CIAC pleased to see Ontario government’s budget take steps for long-term economic growth

The Chemistry Industry Association of Canada (CIAC) congratulates the Hon. Rod Phillips, Minister of Finance, on the tabling of the 2020 Budget Ontario’s Action Plan: Protect, Support, Recover. We firmly support the government’s unprecedented efforts to support Ontario’s people and businesses in the fight against the COVID-19 and develop a framework for economic recovery.

CIAC is very pleased to see the government take concrete steps to create the conditions for long-term economic growth and prosperity. Of note, we highlight the following items:

  • New Electricity Plan for Growth & Job Creation that reduces the burden to industry of the high-cost energy contracts and better positioning Ontario against key competing jurisdictions.
  • Reducing taxes for job creators.
  • Continued commitment to cut unnecessary red tape through the Open for Business Action Plan.
  • Modernizing Ontario’s skilled trades and apprenticeship program.
  • Launching the Invest Ontario organization and focusing its efforts on advanced manufacturing, life sciences and technology.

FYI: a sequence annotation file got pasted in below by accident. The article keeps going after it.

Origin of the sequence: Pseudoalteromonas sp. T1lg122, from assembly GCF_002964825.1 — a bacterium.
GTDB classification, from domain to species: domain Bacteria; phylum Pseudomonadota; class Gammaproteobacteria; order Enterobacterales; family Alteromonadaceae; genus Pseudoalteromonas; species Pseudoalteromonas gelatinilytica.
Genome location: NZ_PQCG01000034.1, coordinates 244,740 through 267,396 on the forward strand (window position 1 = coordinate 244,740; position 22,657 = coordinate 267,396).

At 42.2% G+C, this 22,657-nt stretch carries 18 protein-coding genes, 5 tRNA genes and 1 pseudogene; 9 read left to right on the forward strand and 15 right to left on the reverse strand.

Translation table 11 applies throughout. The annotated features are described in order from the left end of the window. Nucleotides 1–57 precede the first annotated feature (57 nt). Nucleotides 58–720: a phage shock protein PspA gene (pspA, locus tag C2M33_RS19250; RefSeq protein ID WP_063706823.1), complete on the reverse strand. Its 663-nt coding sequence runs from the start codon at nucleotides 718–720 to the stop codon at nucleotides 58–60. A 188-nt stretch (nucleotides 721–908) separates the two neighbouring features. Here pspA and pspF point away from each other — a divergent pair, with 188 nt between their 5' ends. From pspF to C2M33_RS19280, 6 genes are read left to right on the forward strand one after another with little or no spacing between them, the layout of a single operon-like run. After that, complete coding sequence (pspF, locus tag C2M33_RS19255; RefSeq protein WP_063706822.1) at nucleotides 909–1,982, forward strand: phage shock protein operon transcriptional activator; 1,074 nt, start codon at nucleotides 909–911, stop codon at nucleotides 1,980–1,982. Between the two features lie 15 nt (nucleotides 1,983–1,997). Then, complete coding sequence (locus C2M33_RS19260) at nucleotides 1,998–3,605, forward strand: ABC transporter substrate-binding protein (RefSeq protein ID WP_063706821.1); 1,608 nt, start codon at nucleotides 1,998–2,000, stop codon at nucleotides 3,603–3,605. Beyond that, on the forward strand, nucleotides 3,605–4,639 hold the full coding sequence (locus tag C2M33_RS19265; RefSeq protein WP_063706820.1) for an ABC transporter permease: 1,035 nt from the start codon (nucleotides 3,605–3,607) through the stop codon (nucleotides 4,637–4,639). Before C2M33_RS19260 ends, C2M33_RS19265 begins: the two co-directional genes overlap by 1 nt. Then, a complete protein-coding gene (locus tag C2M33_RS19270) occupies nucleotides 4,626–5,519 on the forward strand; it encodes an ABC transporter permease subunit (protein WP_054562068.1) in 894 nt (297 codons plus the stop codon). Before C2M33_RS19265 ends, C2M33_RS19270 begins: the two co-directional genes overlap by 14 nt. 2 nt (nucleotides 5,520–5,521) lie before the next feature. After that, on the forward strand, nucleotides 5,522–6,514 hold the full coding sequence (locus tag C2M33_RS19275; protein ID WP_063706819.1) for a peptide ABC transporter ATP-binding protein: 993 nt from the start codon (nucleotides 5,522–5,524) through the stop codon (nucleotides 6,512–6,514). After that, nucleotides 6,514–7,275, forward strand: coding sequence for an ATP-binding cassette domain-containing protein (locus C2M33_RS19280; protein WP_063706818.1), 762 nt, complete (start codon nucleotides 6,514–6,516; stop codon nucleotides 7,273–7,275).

Ontario’s $24.7-billion chemistry industry is the third largest manufacturing industry in the province, directly employing over 43,800 Ontarians in well-paying jobs and supporting another 260,000 Ontario jobs in other sectors. Our members are key employers in the Sarnia-Lambton, GTA/Niagara and Eastern Ontario regions of the province. Our sector provides important inputs to a range of key manufacturing sectors in the province including automotive, forest products, construction, and food and beverage. The chemistry sector is a key source of innovation and is an indispensable solutions provider in the area of global climate change and managing plastic waste. The industry is global and Ontario’s chemical manufacturers must compete globally both for market share and investment.